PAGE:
In China Regional Accents Vary. Mike Sui, an Internet Sensation, Showcases Them All!

When you start to learn Mandarin Chinese, it’s important to find where your teacher is from. Regional accents vary across China, much like the USA. Just ask a Maine lobster man on his first trip to the Louisiana Bayou.

I lived and studied in Normandy, France for a year. The City of Rouen was my home for 12 months. St. Lawrence University chose the location for a number of reasons. One was the purity of its accent.

Interestingly my home in Hunterdon County, New Jersey, was one pocket of  an accent that’s called “General English” or “Standard American English.” 

As a student of languages, I always appreciated the different accents. After a year in France I could pinpoint where people were from by their twang. Parisians were fast and clipped. Like most Southerners, people from the South of France had a slower paced monologue.

In China you can expect the same regional varieties. “Beijing Hua” or “Beijing Speak” has an over-emphasised ‘R’ and speakers jam together sentences as if punctuation never existed. In Guangdong Province there are tonal overlays with Cantonese Chinese – a completely separate language from Mandarin. “Shanghainese” is almost a separate language with a lot of slang and unique pronunciations.

The clearest and most admired accent is “Bei Feng Hua” or “Northern People Speak.” This is used in the far north of the country, like Harbin – China’s northernmost city renowned for its ice sculptures and proximity to North Korea and Russia. My Mandarin teacher was from Harbin and although I haven’t had lessons for a decade I am still complimented on my accent. Amazing!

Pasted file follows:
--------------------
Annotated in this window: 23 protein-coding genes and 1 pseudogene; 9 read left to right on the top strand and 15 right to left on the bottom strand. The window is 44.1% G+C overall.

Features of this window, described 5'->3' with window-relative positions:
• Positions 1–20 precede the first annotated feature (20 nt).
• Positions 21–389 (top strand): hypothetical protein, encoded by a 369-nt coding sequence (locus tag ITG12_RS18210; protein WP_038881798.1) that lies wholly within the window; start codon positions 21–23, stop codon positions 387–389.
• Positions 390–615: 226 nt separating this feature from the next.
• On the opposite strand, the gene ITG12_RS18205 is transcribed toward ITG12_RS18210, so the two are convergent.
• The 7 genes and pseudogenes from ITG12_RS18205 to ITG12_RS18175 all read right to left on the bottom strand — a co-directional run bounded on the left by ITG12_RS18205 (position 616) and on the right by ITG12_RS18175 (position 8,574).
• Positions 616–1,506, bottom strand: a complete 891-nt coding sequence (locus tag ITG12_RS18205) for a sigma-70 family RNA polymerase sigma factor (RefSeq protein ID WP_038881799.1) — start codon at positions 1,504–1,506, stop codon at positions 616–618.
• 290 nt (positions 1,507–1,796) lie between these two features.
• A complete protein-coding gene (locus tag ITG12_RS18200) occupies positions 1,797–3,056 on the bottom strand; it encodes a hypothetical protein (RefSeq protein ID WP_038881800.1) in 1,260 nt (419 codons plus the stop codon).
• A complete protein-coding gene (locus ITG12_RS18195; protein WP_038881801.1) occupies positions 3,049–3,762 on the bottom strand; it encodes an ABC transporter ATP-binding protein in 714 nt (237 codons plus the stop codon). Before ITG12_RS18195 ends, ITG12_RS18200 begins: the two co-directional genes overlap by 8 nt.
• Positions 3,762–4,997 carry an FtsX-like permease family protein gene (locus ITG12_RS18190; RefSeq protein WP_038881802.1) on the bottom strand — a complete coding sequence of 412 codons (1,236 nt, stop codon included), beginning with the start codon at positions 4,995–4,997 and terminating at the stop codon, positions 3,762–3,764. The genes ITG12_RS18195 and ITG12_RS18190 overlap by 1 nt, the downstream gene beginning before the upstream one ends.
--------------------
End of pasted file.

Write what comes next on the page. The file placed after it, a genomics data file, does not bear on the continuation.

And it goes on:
Recently Michael Stephen Kai Sui (aka Mike Sui), a 27 year old aspiring actor in China, developed a video to showcase all the regional accents. In this amusing clip he plays a dozen different characters. Each speaks with the accent and style of their native province. He even plays an African-American on holiday in Beijing. There is one early swear word that’s not hard to miss.

“It’s important to be brave. Don’t be afraid of losing face. Just practice more,” says Mike Sui.

And in an “only in China” moment today China Daily features Michael in a full page editorial. The article includes some amazing stats – the video has been viewed 5.17 million times, and Michael Stephen Kai Sui has 480,000 followers on Weibo – China’s Twitter equivalent.

Even if you don’t speak Mandarin watch this clip. It is amusing to “hear” all the different accents. And it is amazing to watch the seamless performances as Michael morphs from character to character. (For those whose Mandarin is rusty – or not even present – the video includes English subtitles.)

享受视频!Enjoy the video!

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